The district court did not abuse its discretion by admitting the photographs of the text messages between Mr. Ramirez and Ms. Linares. Ms. Linares testified at trial that the photographs of the text messages were pictures from her phone. She explained that the images were text messages between her and Mr. Ramirez. Agent Aeschliman testified that he was present for some of the text messages between Ms. Linares and Mr. Ramirez and that the photographs were screenshots of the text messages that Ms. Linares had captured and sent to him, which fairly and accurately represented the text messages. Agent Aeschliman further testified that the subscriber information listed Mr. Ramirez as the user of the phone number. Because competent evidence supported the district court's conclusion, it did not abuse its discretion. See Lebowitz, 676 F.3d at 1009. Although Mr. Ramirez argues that Ms. Linares and Agent Aeschliman were not credible, we give particular deference to the district court's determination of credibility. Mr. Ramirez has not demonstrated why we should not do so here. See id.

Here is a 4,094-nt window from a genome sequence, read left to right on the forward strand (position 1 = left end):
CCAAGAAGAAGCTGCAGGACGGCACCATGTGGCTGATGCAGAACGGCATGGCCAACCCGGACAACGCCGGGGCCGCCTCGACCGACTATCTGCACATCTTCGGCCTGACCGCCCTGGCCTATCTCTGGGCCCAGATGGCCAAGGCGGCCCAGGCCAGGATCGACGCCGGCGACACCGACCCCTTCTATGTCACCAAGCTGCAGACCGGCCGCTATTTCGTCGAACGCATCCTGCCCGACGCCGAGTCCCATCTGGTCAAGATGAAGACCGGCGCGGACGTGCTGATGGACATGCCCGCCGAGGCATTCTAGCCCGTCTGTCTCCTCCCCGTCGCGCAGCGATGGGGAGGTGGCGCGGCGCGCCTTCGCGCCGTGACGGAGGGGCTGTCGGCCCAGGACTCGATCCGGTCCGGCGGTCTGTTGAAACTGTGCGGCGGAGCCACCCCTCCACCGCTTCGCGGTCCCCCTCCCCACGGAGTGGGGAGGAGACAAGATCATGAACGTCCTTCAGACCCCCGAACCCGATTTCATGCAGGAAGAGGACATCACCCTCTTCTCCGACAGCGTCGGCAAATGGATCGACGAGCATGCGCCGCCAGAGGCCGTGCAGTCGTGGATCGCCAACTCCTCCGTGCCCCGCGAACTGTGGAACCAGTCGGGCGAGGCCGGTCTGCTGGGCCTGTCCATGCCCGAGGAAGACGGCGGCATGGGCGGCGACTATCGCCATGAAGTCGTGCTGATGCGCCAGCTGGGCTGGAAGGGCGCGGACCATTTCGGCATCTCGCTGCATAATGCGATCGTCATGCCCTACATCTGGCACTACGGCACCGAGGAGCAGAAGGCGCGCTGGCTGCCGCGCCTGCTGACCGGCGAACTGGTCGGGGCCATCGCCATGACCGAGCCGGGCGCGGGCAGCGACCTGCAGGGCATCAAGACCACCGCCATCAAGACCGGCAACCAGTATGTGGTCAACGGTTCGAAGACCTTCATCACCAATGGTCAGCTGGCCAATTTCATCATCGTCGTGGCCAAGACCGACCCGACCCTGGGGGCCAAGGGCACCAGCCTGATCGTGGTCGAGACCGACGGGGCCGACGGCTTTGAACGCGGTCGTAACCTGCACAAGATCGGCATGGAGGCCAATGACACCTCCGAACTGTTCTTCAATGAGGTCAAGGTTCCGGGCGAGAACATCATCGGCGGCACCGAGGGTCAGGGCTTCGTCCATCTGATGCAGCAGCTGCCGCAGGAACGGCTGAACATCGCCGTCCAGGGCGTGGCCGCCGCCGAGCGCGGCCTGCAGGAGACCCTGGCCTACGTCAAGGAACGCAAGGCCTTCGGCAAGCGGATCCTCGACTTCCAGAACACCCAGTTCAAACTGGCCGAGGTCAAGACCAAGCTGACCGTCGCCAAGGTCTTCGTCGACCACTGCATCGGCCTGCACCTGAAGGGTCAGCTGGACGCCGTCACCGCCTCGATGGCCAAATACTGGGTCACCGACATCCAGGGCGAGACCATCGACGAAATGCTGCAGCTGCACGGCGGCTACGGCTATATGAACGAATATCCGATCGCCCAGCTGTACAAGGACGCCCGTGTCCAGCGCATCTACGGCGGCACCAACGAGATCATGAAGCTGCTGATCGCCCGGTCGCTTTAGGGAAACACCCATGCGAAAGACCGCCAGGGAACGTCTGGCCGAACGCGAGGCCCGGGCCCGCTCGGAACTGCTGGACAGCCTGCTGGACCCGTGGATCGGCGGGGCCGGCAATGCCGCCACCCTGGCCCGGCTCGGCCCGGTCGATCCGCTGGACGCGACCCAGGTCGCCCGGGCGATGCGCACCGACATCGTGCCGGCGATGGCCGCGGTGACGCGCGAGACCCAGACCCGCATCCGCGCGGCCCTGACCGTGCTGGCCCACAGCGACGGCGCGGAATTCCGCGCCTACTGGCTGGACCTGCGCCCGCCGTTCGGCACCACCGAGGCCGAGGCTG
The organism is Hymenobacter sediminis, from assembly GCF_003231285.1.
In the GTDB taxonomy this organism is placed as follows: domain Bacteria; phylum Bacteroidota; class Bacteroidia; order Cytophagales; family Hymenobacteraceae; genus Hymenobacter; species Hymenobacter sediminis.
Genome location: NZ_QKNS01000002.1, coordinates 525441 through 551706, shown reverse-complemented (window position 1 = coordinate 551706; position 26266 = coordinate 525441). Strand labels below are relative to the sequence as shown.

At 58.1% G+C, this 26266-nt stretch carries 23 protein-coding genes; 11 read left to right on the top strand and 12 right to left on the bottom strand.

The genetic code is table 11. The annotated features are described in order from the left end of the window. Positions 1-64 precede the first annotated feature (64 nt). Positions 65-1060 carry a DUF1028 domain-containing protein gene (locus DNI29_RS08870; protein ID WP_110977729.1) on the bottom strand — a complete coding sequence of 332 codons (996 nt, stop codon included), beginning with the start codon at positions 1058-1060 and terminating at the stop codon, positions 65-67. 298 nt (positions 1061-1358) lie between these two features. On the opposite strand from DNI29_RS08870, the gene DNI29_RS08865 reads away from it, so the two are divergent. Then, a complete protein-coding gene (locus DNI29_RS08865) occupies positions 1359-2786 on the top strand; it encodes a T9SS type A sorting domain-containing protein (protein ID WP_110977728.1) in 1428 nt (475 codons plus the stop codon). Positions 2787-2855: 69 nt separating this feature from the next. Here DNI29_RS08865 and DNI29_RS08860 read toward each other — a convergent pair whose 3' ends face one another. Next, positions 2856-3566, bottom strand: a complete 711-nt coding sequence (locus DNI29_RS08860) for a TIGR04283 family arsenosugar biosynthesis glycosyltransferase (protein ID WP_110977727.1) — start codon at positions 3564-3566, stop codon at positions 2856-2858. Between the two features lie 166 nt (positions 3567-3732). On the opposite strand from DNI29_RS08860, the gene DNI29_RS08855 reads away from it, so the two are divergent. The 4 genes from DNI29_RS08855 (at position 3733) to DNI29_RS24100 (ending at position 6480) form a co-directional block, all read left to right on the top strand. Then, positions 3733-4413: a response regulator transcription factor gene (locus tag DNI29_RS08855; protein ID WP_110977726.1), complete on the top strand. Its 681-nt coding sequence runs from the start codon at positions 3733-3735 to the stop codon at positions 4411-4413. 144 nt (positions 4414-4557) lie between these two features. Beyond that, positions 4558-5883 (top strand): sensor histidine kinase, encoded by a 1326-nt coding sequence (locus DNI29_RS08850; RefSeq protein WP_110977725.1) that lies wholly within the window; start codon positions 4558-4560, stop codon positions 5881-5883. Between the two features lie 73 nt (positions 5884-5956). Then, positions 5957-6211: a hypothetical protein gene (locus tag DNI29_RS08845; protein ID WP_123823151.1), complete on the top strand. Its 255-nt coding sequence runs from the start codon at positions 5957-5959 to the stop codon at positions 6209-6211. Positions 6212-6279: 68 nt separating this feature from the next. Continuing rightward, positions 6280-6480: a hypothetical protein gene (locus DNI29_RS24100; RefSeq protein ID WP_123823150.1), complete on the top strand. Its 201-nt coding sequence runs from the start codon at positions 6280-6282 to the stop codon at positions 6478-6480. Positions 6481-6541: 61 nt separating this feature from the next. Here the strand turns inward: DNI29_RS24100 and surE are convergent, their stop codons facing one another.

On appeal, Mr. Ramirez argues that the best evidence rule weighed in favor of exclusion of the photographs of the text messages because of the questionable authenticity of the photographs.

The best evidence rule provides that the original documents must be produced to prove the content of any writing, recording, or photograph. See United States v. Flanders, 752 F.3d 1317, 1336 (11th Cir. 2014). An original is not required if it is lost or destroyed, unless it is unavailable through bad faith. See Fed. R. Evid. 1004. A duplicate is admissible to the same extent as an original, unless there is a genuine question of authenticity or it would be unfair to admit the duplicate. See Fed. R. Evid. 1003.